cEvin Key (born Kevin William Crompton) is a founding member of the Canadian industrial-electro band Skinny Puppy. He has been involved into several side projects including Doubting Thomas, Cyberaktif, Hilt, Bananasloth, Scaremeister and Download and was before active in the new wave band Images in Vogue as percussionist. cEvin will bring live music and visuals on the Kaiju -vs- Modular electronic event in Tokyo next month.
SL: How long ago did you buy your first keyboard ever? Which technology did it use (MIDI, 3.5″ floppy disks, …) and do you still own it?
cK: First keyboard was a Moog Multimoog, analog synth, pre MIDI. I got it about 1982 and still have it. I had a Roland TR-808 before that and Pollard Syndrums, so it wasn’t my first piece of gear.
SL: Which computer(s) and software do you currently use in your (home)studio?
cK: I mainly use Logic synced to the room and all clocks, I also like Renoise sometimes. I use an Apple Macintosh, though most of our earliest Skinny Puppy stuff etc., up until the new albums, we used an Atari 1040 ST with Steinberg Pro 24 sequencer, very primitive!
SL: Can you describe all synth gear and hardware you use nowadays? Which piece is the most valuable for you?
cK: Basically everything we’ve used we practically still have here. So it’s a list too long to go into. There is a wall alone that is the orginal setup of Skinny Puppy, based around a pair of Roland TR-808’s, Roland TR-909 with trigs going to many differnat devices including Sequential Circuits Pro One, Roland System 100m, ElectroComp Eml 101, Korg SQ-10, Korg MS-20, Korg MS-10, ARP 2500 and ARP 2600.
SL: When performing live, which keyboards and software do you use on stage?
cK: I have used a lot of different things throughout time, again too much too list. Lately I’ve been using a Roland V-Synth to use as a controller for mixing virtual synth with its architecture. I also have a Moog, Teenage Engineering OP-1 and various analog effects onstage including a hand triggered syncussion Pearl Syncussion SY-1.
SL: According to your opinion, which are the most legendary synths ever produced?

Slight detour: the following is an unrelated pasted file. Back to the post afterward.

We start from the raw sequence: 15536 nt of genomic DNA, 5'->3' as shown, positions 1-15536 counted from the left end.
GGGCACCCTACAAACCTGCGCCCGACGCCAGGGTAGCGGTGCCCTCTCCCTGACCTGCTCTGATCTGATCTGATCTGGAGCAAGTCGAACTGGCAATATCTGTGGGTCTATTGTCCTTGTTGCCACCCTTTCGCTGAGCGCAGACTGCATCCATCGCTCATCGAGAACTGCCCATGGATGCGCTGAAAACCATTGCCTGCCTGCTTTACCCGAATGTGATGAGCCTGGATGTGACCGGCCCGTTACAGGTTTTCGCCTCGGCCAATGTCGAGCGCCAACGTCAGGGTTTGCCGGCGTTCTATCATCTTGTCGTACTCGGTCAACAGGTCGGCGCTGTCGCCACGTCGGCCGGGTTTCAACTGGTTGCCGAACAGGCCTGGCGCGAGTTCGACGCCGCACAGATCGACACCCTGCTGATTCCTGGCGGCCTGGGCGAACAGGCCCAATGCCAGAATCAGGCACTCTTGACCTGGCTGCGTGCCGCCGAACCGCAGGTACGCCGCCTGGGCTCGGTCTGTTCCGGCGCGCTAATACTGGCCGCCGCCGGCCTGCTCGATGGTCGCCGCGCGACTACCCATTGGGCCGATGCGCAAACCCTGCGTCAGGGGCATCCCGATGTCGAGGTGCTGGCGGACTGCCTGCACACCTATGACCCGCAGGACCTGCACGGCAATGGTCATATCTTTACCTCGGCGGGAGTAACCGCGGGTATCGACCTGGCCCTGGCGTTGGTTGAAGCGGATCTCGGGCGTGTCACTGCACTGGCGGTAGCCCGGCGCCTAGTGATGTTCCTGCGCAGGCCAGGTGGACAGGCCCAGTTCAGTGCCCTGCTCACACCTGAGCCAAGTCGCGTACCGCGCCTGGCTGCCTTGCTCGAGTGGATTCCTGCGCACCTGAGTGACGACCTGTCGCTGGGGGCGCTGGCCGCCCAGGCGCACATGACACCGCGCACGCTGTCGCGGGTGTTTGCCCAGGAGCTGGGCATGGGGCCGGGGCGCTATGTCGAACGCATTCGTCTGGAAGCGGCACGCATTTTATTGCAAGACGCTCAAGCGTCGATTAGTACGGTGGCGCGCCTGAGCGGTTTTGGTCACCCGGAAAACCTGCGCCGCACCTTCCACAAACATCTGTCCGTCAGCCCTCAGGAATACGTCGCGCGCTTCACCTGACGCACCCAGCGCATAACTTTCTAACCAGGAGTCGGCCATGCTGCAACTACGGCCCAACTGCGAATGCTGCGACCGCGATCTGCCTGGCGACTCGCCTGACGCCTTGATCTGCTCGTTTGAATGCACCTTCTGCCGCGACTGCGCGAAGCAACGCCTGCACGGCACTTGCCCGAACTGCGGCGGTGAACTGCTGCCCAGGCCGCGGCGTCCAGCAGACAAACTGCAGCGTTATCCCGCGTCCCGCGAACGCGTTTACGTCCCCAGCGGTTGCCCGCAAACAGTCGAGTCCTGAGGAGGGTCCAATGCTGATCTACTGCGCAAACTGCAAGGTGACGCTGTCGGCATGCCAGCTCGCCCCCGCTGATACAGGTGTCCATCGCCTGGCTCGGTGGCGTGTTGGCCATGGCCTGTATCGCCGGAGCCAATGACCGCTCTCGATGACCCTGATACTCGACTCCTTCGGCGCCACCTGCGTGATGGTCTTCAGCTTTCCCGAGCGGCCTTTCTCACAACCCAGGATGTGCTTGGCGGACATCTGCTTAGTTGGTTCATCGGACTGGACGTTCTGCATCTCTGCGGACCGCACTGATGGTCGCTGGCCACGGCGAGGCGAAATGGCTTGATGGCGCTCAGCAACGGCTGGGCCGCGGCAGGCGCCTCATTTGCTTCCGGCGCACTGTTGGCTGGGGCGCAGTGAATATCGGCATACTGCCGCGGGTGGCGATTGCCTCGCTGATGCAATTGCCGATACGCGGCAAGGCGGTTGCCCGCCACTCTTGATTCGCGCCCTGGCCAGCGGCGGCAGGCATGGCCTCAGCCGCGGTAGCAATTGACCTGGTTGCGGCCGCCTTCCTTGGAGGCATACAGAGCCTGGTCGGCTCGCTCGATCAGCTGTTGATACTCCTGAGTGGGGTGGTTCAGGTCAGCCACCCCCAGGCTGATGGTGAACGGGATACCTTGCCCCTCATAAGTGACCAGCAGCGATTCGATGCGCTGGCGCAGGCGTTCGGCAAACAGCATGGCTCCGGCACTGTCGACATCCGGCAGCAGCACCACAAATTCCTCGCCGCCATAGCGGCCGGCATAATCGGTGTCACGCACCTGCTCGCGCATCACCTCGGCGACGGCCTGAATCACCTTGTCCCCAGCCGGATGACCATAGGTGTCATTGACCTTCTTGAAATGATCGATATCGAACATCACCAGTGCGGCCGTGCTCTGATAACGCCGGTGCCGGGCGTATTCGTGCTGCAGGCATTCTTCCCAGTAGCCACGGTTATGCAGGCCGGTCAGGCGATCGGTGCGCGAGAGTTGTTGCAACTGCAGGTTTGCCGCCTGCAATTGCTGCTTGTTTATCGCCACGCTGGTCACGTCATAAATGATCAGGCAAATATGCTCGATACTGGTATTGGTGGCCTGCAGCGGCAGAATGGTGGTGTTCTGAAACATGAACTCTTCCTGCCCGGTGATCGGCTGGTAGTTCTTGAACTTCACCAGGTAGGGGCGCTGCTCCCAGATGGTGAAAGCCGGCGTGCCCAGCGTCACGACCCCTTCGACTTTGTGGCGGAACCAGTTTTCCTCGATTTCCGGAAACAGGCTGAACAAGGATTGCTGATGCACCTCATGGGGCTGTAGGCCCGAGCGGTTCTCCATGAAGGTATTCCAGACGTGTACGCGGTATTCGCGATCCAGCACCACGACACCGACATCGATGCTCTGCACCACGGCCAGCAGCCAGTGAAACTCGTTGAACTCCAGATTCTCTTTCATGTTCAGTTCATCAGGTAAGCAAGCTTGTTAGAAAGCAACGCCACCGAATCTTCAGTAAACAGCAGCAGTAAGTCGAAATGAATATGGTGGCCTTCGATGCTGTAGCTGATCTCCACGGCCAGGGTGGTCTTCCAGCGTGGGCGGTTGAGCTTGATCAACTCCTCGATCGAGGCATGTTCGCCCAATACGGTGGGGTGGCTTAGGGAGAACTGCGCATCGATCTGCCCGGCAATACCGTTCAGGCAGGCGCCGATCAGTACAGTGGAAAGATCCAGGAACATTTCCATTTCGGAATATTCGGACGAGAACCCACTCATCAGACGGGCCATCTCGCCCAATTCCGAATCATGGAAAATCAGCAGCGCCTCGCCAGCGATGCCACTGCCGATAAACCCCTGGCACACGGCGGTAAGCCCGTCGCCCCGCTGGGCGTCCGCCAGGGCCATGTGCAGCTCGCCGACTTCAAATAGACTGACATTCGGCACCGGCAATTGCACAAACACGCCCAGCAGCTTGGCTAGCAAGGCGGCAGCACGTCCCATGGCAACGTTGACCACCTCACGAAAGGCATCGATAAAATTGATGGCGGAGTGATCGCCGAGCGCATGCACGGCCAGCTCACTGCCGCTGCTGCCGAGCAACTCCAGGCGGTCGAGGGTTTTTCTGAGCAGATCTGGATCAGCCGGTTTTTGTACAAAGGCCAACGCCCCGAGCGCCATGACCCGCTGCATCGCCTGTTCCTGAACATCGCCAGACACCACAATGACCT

cK: It’s hard to say one. I’ll say the Sequential Circuits Pro One.
SL: And which are according to you the biggest synth artists/bands ever?
cK: Sun Ra.
SL: Share with us the worst case scenario that ever happened to you live on stage or in the studio!
cK: My riser collapsing mid song in Geneva 1988, all my gear crashing on top of me… was not good!
SL: The unavoidable question: do you prefer analog or digital synths more? And what’s your opinion about the virtual analog concept?
cK: I like both, wave synthesis and frequency modulation of digitally controlled oscillators are some of my most favorite timbres. For bass you can’t beat analog.
SL: Isn’t the digital technology evolving too quick and becoming too complicated for artists nowadays?
cK: There is way too much available for someone just starting. I can’t imagine how intimidating that must be. However most synths are really based on others and like music it’s up to the user to determine what’s right for them without getting lost in the music store. That’s why I don’t enjoy the new gear all the time philosophy. Just yesterday I was still studying the finer details of the Roland MC-202, which one tends to forget if you don’t stay on it. So generally it’s best to pick a certain piece of gear or two and focus on them instead of thinking of what’s new I could get to make it better. Generally that’s not the way to think.
SL: How will the future of creating electronic music look like?
cK: As far as I’m concerned we are already there. If I could have told Dwayne (Goettel – deceased on 23 August 1995 – member of Skinny Puppy, Ed.) what we’d be able to do since 1995, I’m sure he’d say the same.
Since you’re here … … we have a small favour to ask. More people are reading Side-Line Magazine than ever but advertising revenues across the media are falling fast. And unlike many news organisations, we haven’t put up a paywall – we want to keep our journalism as open as we can. So you can see why we need to ask for your help. Side-Line’s independent journalism takes a lot of time, money and hard work to produce. But we do it because we want to push the artists we like and who are equally fighting to survive. If everyone who reads our reporting, who likes it, helps fund it, our future would be much more secure. For as little as 2 US$, you can support Side-Line Magazine – and it only takes a minute. Thank you. The donations are safely powered by Paypal.